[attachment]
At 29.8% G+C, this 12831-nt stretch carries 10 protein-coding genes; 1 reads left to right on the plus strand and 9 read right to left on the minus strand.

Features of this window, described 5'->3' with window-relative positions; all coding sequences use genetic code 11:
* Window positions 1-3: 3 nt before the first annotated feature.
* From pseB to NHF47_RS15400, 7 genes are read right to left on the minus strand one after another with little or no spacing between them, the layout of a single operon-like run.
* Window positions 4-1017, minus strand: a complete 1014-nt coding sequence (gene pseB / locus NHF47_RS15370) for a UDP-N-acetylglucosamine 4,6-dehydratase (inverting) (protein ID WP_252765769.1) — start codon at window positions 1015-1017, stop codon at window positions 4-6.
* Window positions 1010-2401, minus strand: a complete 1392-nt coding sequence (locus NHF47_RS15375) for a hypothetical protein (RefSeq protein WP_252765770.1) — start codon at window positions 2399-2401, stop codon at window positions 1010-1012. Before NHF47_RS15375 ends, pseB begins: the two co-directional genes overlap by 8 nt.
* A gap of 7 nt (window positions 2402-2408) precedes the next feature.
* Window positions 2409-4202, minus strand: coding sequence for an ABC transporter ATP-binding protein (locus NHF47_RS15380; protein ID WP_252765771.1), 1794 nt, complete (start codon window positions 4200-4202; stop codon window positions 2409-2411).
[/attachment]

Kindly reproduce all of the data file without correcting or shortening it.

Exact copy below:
At 29.8% G+C, this 12831-nt stretch carries 10 protein-coding genes; 1 reads left to right on the plus strand and 9 read right to left on the minus strand.

Features of this window, described 5'->3' with window-relative positions; all coding sequences use genetic code 11:
* Window positions 1-3: 3 nt before the first annotated feature.
* From pseB to NHF47_RS15400, 7 genes are read right to left on the minus strand one after another with little or no spacing between them, the layout of a single operon-like run.
* Window positions 4-1017, minus strand: a complete 1014-nt coding sequence (gene pseB / locus NHF47_RS15370) for a UDP-N-acetylglucosamine 4,6-dehydratase (inverting) (protein ID WP_252765769.1) — start codon at window positions 1015-1017, stop codon at window positions 4-6.
* Window positions 1010-2401, minus strand: a complete 1392-nt coding sequence (locus NHF47_RS15375) for a hypothetical protein (RefSeq protein WP_252765770.1) — start codon at window positions 2399-2401, stop codon at window positions 1010-1012. Before NHF47_RS15375 ends, pseB begins: the two co-directional genes overlap by 8 nt.
* A gap of 7 nt (window positions 2402-2408) precedes the next feature.
* Window positions 2409-4202, minus strand: coding sequence for an ABC transporter ATP-binding protein (locus NHF47_RS15380; protein ID WP_252765771.1), 1794 nt, complete (start codon window positions 4200-4202; stop codon window positions 2409-2411).